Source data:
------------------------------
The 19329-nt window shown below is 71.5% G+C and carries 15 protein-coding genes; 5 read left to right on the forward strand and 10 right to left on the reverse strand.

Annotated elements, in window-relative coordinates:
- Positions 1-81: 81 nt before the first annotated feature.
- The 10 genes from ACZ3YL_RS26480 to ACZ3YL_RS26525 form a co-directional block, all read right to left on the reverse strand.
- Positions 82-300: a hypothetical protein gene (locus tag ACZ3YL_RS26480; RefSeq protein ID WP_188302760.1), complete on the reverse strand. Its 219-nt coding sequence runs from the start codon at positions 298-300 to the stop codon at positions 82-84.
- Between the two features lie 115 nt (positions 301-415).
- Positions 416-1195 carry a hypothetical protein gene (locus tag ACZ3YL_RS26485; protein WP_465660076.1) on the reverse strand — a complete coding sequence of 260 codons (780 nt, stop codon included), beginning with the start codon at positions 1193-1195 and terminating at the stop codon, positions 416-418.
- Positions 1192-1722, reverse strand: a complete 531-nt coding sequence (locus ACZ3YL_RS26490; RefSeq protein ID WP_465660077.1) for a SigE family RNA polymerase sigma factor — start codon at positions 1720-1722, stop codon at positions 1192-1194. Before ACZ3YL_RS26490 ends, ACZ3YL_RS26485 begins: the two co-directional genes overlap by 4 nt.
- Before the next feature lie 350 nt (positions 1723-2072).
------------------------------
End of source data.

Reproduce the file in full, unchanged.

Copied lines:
The 19329-nt window shown below is 71.5% G+C and carries 15 protein-coding genes; 5 read left to right on the forward strand and 10 right to left on the reverse strand.

Annotated elements, in window-relative coordinates:
- Positions 1-81: 81 nt before the first annotated feature.
- The 10 genes from ACZ3YL_RS26480 to ACZ3YL_RS26525 form a co-directional block, all read right to left on the reverse strand.
- Positions 82-300: a hypothetical protein gene (locus tag ACZ3YL_RS26480; RefSeq protein ID WP_188302760.1), complete on the reverse strand. Its 219-nt coding sequence runs from the start codon at positions 298-300 to the stop codon at positions 82-84.
- Between the two features lie 115 nt (positions 301-415).
- Positions 416-1195 carry a hypothetical protein gene (locus tag ACZ3YL_RS26485; protein WP_465660076.1) on the reverse strand — a complete coding sequence of 260 codons (780 nt, stop codon included), beginning with the start codon at positions 1193-1195 and terminating at the stop codon, positions 416-418.
- Positions 1192-1722, reverse strand: a complete 531-nt coding sequence (locus ACZ3YL_RS26490; RefSeq protein ID WP_465660077.1) for a SigE family RNA polymerase sigma factor — start codon at positions 1720-1722, stop codon at positions 1192-1194. Before ACZ3YL_RS26490 ends, ACZ3YL_RS26485 begins: the two co-directional genes overlap by 4 nt.
- Before the next feature lie 350 nt (positions 1723-2072).